KC Gardens

How to stake a new tree?


I just bought a 9 foot sugar maple with a fairly large canopy and want to plant it this weekend. I know the root ball needs to be stabilized for a year until the young tree’s roots are establish properly. I’ve watched the Kansas Healthy Communities video from K-State on how to stake a tree http://www.youtube.com/watch?v=8fFNftCOG28 but I’m a little uncertain about which direction to point the stake. My tree will go on the south side of our lawn. Since I’m planting in late summer/fall, do I need to worry about winter prevailing winds from the north? Or, do I need to stake against the southern prevailing winds of spring and summer?

Also, the tree is grafted and the cultivar top-half is not growing completely straight in the container. Do I set the tree in the ground so that it is straight? Or do I lean it towards the prevailing wind to straighten it? If it should lean, which direction? North or south? (Note: the tree will be somewhat sheltered from north winds by our house and other neighbors’ houses.) Long questions, but I want to make sure I do it right for the long-term health of my tree. Thanks for your help. - TX KS GRL -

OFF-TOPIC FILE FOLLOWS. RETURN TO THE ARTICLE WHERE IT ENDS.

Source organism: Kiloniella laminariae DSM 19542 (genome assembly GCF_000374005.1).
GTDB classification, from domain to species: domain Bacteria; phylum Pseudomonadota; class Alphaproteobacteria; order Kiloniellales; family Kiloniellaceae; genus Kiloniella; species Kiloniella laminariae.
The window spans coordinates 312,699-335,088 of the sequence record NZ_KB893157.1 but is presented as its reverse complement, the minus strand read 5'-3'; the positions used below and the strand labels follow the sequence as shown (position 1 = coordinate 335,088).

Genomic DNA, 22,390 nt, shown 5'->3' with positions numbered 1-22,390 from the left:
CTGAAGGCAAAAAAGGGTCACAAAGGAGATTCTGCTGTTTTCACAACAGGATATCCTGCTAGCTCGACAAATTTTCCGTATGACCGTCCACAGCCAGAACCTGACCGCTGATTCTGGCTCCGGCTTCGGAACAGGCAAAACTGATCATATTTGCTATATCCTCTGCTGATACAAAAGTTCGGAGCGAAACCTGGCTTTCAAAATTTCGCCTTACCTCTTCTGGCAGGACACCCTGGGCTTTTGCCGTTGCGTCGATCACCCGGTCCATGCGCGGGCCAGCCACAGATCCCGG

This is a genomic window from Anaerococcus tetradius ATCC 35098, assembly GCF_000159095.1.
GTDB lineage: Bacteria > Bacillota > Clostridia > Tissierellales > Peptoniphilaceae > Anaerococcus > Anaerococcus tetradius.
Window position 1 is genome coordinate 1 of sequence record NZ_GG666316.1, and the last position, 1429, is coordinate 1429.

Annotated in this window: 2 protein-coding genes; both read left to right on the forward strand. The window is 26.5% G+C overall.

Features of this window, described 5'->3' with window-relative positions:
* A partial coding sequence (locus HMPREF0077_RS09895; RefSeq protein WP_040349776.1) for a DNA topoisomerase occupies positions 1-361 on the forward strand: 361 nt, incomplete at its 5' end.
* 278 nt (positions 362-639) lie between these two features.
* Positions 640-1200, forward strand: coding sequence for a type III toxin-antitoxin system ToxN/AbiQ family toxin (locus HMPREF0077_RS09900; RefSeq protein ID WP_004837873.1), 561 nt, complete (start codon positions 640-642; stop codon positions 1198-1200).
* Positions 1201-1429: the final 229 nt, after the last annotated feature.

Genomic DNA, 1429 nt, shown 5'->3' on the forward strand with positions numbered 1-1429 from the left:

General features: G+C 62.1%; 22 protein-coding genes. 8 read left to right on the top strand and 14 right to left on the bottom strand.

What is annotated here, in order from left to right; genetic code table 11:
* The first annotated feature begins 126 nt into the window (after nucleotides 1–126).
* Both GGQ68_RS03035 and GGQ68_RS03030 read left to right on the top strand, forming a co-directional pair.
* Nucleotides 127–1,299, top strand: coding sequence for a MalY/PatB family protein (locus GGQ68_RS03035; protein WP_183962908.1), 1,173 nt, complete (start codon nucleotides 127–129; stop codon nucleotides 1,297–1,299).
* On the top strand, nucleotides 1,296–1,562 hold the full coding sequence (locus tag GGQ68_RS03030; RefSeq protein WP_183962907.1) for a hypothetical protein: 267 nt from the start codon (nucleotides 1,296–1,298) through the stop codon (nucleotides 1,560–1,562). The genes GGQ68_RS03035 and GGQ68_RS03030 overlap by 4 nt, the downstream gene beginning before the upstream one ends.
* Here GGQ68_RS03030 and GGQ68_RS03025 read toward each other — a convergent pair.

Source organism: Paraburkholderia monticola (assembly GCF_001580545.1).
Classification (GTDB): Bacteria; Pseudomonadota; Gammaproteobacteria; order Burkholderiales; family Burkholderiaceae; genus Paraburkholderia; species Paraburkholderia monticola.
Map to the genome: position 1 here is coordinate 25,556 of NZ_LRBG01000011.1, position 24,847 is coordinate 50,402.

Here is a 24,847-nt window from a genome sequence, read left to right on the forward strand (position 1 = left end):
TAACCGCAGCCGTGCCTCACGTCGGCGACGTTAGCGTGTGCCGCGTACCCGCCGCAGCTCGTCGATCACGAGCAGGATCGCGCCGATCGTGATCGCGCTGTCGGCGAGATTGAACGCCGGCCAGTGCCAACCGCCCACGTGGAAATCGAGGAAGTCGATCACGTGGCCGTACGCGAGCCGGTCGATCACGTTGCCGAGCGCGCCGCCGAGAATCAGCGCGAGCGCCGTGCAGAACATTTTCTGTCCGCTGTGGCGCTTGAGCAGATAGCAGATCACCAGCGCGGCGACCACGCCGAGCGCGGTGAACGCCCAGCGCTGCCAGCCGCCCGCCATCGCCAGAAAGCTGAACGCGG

1. 7 months, 2 weeks ago

    The stake should be on the west side of the tree. Our prevailing winds are generally from the SW or NW. The tree should move away from the stake, thus the west side is best. Be sure to stake low on the tree, and not too tight. You actually want the tree to move, as this is how it becomes strong. Here is the link to the KSU bulletin on staking trees: http://www.ksre.ksu.edu/bookstore/pubs/MF1120.PDF

    You should place the tree in the planting hole so that it is upright. Sun and wind patterns, plus competition for light from other trees may affect the tree over time. But if it is “full sun” it will naturally grow straight up in search of the sun. Here is the link to the KSU bulletin on planting trees, which will give you more illustrations on how to place the tree: http://www.ksre.ksu.edu/bookstore/pubs/mf402.pdf.

    Hope this health, and thanks for being concerned about the long-term health of your new tree.

    Carole Johnson County Extension Master Gardener

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